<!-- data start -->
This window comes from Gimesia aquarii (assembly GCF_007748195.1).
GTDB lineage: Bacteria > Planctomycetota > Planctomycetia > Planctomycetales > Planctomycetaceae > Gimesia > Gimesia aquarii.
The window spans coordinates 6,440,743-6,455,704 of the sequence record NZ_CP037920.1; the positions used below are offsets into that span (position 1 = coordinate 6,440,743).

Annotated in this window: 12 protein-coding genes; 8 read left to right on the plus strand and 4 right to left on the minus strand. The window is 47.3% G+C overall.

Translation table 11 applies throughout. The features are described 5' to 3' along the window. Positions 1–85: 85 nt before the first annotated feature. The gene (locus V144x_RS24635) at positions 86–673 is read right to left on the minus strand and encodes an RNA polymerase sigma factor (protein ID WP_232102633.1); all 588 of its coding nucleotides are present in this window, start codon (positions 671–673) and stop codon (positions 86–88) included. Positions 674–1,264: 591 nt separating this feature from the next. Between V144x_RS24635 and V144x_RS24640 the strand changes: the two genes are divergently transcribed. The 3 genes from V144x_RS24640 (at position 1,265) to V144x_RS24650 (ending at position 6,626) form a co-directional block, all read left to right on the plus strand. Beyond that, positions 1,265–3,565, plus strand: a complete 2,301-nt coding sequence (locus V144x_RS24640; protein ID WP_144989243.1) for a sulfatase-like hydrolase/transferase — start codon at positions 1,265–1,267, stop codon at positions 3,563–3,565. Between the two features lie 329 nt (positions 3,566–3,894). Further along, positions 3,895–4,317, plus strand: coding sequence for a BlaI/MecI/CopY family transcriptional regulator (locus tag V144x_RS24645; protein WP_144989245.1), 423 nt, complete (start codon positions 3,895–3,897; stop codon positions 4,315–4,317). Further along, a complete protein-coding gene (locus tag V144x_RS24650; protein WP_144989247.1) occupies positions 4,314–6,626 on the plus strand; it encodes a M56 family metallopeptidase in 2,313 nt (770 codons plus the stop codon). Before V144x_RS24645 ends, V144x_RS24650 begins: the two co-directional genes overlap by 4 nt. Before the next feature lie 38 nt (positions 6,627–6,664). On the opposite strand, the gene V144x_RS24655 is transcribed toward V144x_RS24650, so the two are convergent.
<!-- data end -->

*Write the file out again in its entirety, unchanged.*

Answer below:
This window comes from Gimesia aquarii (assembly GCF_007748195.1).
GTDB lineage: Bacteria > Planctomycetota > Planctomycetia > Planctomycetales > Planctomycetaceae > Gimesia > Gimesia aquarii.
The window spans coordinates 6,440,743-6,455,704 of the sequence record NZ_CP037920.1; the positions used below are offsets into that span (position 1 = coordinate 6,440,743).

Annotated in this window: 12 protein-coding genes; 8 read left to right on the plus strand and 4 right to left on the minus strand. The window is 47.3% G+C overall.

Translation table 11 applies throughout. The features are described 5' to 3' along the window. Positions 1–85: 85 nt before the first annotated feature. The gene (locus V144x_RS24635) at positions 86–673 is read right to left on the minus strand and encodes an RNA polymerase sigma factor (protein ID WP_232102633.1); all 588 of its coding nucleotides are present in this window, start codon (positions 671–673) and stop codon (positions 86–88) included. Positions 674–1,264: 591 nt separating this feature from the next. Between V144x_RS24635 and V144x_RS24640 the strand changes: the two genes are divergently transcribed. The 3 genes from V144x_RS24640 (at position 1,265) to V144x_RS24650 (ending at position 6,626) form a co-directional block, all read left to right on the plus strand. Beyond that, positions 1,265–3,565, plus strand: a complete 2,301-nt coding sequence (locus V144x_RS24640; protein ID WP_144989243.1) for a sulfatase-like hydrolase/transferase — start codon at positions 1,265–1,267, stop codon at positions 3,563–3,565. Between the two features lie 329 nt (positions 3,566–3,894). Further along, positions 3,895–4,317, plus strand: coding sequence for a BlaI/MecI/CopY family transcriptional regulator (locus tag V144x_RS24645; protein WP_144989245.1), 423 nt, complete (start codon positions 3,895–3,897; stop codon positions 4,315–4,317). Further along, a complete protein-coding gene (locus tag V144x_RS24650; protein WP_144989247.1) occupies positions 4,314–6,626 on the plus strand; it encodes a M56 family metallopeptidase in 2,313 nt (770 codons plus the stop codon). Before V144x_RS24645 ends, V144x_RS24650 begins: the two co-directional genes overlap by 4 nt. Before the next feature lie 38 nt (positions 6,627–6,664). On the opposite strand, the gene V144x_RS24655 is transcribed toward V144x_RS24650, so the two are convergent.